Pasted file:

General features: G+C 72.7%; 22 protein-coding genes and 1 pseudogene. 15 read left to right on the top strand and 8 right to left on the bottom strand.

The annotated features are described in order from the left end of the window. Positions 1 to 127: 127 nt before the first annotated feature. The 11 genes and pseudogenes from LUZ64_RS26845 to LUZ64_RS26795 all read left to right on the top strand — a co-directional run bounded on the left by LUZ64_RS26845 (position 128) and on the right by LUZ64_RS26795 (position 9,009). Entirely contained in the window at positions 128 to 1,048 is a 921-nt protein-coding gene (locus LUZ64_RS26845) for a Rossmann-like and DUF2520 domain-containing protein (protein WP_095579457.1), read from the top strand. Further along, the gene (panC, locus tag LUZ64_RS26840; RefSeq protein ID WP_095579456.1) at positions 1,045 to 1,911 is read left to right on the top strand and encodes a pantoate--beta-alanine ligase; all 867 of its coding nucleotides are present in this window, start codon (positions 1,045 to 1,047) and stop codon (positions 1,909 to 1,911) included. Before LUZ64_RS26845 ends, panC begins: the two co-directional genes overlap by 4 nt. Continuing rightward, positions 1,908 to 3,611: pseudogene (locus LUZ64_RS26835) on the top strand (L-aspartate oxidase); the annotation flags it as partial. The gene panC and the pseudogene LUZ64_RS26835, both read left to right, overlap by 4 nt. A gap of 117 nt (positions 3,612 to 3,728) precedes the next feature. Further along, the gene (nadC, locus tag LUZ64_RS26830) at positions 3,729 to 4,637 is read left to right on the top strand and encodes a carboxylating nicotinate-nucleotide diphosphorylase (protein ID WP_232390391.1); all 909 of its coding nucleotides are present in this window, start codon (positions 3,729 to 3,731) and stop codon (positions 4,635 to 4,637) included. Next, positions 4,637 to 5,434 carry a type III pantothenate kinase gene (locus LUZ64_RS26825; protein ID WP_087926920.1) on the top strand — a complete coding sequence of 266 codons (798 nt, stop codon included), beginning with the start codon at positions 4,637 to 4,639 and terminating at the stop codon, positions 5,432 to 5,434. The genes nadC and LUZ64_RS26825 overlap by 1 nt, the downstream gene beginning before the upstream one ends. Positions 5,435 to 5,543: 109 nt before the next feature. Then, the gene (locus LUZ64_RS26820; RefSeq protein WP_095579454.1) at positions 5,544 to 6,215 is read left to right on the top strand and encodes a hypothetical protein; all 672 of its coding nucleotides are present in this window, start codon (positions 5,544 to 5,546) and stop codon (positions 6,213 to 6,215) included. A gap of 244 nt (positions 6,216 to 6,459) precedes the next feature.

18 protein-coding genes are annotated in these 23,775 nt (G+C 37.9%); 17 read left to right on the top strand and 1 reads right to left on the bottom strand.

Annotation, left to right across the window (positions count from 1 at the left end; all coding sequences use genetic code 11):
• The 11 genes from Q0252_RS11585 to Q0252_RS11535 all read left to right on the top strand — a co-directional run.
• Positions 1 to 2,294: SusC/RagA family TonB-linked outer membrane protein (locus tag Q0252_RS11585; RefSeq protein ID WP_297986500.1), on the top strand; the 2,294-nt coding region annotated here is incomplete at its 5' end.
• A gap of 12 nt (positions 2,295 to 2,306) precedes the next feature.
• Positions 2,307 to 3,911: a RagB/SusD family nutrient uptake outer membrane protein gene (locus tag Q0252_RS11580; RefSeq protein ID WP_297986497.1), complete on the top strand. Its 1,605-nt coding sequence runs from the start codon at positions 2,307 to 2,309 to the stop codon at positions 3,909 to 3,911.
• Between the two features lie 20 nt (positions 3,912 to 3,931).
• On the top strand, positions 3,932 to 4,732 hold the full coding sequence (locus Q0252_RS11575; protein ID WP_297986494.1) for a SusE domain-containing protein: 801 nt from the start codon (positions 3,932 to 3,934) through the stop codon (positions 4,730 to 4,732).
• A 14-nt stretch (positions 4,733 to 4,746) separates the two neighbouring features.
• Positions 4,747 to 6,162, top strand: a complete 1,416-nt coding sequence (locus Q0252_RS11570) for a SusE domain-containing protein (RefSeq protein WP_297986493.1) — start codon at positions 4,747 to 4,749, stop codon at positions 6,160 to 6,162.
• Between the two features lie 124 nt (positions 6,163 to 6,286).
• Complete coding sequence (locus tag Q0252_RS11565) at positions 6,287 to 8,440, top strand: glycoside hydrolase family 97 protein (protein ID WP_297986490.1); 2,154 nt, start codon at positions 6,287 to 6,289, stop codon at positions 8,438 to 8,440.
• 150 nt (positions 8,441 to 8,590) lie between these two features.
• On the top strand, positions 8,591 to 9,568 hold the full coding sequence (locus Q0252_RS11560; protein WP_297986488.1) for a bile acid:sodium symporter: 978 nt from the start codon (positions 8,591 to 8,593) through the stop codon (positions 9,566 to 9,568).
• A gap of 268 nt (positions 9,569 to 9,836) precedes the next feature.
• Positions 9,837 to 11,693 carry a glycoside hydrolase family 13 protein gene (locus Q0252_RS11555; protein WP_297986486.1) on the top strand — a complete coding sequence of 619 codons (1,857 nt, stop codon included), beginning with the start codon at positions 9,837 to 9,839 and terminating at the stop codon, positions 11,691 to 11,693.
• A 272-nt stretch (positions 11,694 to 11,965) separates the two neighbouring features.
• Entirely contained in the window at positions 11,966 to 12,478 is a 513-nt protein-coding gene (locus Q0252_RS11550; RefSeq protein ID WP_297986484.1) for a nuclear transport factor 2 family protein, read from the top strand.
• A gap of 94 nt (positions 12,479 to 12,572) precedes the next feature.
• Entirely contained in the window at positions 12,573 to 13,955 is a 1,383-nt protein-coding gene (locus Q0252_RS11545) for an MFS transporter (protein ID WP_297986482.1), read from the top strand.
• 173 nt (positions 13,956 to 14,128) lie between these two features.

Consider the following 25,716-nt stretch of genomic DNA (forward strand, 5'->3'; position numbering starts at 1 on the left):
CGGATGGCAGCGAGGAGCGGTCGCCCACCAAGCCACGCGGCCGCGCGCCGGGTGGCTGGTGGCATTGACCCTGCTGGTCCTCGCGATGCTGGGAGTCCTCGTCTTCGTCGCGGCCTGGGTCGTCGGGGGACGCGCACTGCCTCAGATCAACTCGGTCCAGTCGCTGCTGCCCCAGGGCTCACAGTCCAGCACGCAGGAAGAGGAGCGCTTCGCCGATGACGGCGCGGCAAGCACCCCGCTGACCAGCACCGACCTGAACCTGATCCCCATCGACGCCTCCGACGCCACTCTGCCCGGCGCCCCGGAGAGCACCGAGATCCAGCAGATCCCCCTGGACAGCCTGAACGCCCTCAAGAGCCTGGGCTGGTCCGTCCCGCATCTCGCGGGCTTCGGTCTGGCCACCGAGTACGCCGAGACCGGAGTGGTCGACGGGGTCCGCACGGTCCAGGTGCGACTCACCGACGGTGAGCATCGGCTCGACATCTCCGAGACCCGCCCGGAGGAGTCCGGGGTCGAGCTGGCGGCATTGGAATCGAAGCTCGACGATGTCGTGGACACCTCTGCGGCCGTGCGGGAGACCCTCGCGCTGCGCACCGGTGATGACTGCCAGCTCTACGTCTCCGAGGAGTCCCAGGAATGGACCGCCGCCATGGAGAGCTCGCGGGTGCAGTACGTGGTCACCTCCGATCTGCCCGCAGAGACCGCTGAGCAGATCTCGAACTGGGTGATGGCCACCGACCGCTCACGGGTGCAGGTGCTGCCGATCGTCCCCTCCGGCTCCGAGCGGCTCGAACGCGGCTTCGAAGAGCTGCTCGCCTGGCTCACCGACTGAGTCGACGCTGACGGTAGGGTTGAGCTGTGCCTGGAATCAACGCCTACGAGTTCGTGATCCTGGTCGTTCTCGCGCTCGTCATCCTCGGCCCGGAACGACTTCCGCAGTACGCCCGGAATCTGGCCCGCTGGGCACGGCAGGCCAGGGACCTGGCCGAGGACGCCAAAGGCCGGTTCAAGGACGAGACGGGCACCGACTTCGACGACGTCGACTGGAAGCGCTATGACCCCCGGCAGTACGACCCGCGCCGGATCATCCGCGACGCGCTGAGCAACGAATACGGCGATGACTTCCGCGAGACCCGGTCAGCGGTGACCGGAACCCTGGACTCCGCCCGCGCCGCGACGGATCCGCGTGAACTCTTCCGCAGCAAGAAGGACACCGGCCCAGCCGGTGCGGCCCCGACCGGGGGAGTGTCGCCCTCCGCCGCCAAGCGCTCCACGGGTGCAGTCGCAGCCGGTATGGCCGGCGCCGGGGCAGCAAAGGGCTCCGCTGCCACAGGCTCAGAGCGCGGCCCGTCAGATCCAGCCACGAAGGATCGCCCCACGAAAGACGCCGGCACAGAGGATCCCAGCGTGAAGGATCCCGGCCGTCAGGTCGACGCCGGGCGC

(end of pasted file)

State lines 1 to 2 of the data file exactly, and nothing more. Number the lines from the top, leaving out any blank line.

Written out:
General features: G+C 72.7%; 22 protein-coding genes and 1 pseudogene. 15 read left to right on the top strand and 8 right to left on the bottom strand.

The annotated features are described in order from the left end of the window. Positions 1 to 127: 127 nt before the first annotated feature. The 11 genes and pseudogenes from LUZ64_RS26845 to LUZ64_RS26795 all read left to right on the top strand — a co-directional run bounded on the left by LUZ64_RS26845 (position 128) and on the right by LUZ64_RS26795 (position 9,009). Entirely contained in the window at positions 128 to 1,048 is a 921-nt protein-coding gene (locus LUZ64_RS26845) for a Rossmann-like and DUF2520 domain-containing protein (protein WP_095579457.1), read from the top strand. Further along, the gene (panC, locus tag LUZ64_RS26840; RefSeq protein ID WP_095579456.1) at positions 1,045 to 1,911 is read left to right on the top strand and encodes a pantoate--beta-alanine ligase; all 867 of its coding nucleotides are present in this window, start codon (positions 1,045 to 1,047) and stop codon (positions 1,909 to 1,911) included. Before LUZ64_RS26845 ends, panC begins: the two co-directional genes overlap by 4 nt. Continuing rightward, positions 1,908 to 3,611: pseudogene (locus LUZ64_RS26835) on the top strand (L-aspartate oxidase); the annotation flags it as partial. The gene panC and the pseudogene LUZ64_RS26835, both read left to right, overlap by 4 nt. A gap of 117 nt (positions 3,612 to 3,728) precedes the next feature. Further along, the gene (nadC, locus tag LUZ64_RS26830) at positions 3,729 to 4,637 is read left to right on the top strand and encodes a carboxylating nicotinate-nucleotide diphosphorylase (protein ID WP_232390391.1); all 909 of its coding nucleotides are present in this window, start codon (positions 3,729 to 3,731) and stop codon (positions 4,635 to 4,637) included. Next, positions 4,637 to 5,434 carry a type III pantothenate kinase gene (locus LUZ64_RS26825; protein ID WP_087926920.1) on the top strand — a complete coding sequence of 266 codons (798 nt, stop codon included), beginning with the start codon at positions 4,637 to 4,639 and terminating at the stop codon, positions 5,432 to 5,434. The genes nadC and LUZ64_RS26825 overlap by 1 nt, the downstream gene beginning before the upstream one ends. Positions 5,435 to 5,543: 109 nt before the next feature. Then, the gene (locus LUZ64_RS26820; RefSeq protein WP_095579454.1) at positions 5,544 to 6,215 is read left to right on the top strand and encodes a hypothetical protein; all 672 of its coding nucleotides are present in this window, start codon (positions 5,544 to 5,546) and stop codon (positions 6,213 to 6,215) included. A gap of 244 nt (positions 6,216 to 6,459) precedes the next feature.